August 30, 2012
The Philippines is keeping pace with its southeast Asian neighbours. Following robust second quarter GDP growth figures from Malaysia, Indonesia and Thailand, Manila on Thursday posted an increase of 5.9 per cent year-on-year for the three months to June – beating the 5.5 per cent consensus forecast.
It was slightly down on a revised 6.3 per cent for the first quarter but compares very well with the region’s front-runners. As elsewhere, strong domestic consumption led the way.
Barclays said in a note:
With strong growth of 6.1% in 1H 2012, we see some upside risks to our 2012 GDP growth forecast to 5.5%, but maintain the forecast for now. After the GDP data was released, Finance secretary [Cesar] Purisima indicated that consumption demand remains strong. Economic planning chief [Arsenio] Balisacan also said that growth may hit the top end of government’s 5-6% 2012 growth target, as government spending was supportive of growth momentum, despite external risks.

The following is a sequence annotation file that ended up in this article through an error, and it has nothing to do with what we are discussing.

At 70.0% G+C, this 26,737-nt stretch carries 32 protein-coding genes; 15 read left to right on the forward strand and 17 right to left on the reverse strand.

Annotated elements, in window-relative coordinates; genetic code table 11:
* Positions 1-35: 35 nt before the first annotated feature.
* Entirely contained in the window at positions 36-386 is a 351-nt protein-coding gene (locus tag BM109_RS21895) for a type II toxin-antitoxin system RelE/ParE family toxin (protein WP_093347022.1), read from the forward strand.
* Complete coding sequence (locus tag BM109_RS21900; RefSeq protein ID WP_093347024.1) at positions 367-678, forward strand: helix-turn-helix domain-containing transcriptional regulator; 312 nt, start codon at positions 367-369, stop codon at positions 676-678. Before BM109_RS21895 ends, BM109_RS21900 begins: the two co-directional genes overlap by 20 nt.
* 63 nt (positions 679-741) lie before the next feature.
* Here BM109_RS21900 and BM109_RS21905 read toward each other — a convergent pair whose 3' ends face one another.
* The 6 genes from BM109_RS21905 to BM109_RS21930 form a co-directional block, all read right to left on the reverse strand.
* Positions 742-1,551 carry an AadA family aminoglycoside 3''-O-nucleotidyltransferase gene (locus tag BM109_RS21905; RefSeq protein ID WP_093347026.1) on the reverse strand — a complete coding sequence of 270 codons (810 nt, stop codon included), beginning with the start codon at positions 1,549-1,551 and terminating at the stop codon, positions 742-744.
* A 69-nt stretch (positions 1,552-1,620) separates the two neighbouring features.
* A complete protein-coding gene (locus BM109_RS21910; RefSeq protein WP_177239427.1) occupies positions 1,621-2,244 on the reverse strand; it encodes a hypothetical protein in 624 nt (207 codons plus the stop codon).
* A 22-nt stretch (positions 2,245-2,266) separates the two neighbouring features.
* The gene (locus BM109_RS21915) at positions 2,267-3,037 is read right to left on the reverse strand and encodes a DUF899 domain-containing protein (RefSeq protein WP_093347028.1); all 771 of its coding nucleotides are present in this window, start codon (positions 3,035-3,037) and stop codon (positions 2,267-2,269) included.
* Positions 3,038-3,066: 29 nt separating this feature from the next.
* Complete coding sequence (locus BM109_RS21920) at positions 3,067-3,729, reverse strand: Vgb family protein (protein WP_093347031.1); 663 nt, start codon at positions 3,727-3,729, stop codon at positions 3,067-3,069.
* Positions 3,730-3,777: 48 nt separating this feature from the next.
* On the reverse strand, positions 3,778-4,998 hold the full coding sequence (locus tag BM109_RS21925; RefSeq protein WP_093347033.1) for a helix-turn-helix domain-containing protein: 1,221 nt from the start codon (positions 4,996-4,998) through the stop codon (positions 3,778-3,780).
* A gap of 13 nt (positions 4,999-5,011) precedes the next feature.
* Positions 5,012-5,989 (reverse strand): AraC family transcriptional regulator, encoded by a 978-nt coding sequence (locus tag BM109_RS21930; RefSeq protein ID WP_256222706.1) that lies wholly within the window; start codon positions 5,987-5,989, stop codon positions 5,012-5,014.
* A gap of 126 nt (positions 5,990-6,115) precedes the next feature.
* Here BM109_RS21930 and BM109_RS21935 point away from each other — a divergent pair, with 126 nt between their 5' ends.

Barclays still expects the central bank to cut interest rates by 25 basis points to 3.5 per cent, probably in September, though the strong GDP figures may encourage it to stay its hand. So would some decline in the peso, following its recent strength. The currency has weakened since early July from 41.6 against the US$ to 42.2. But it has still strengthened by 3.87 per cent on the year, the fifth best-performing currency in emerging markets.
Capital Economics said:
We expect the [central bank] will keep rates on hold next month. However, with inflation at the lower end of the BSP’s 3-5% target range and the global economy set to depress exports, we have one more 25bp cut pencilled in before the end of the year.
So the central bank has a finely-balanced decision to make in the coming weeks on how best to support the country’s healthy growth rate. Its counterparts in the developed world will be wishing that they had such problems.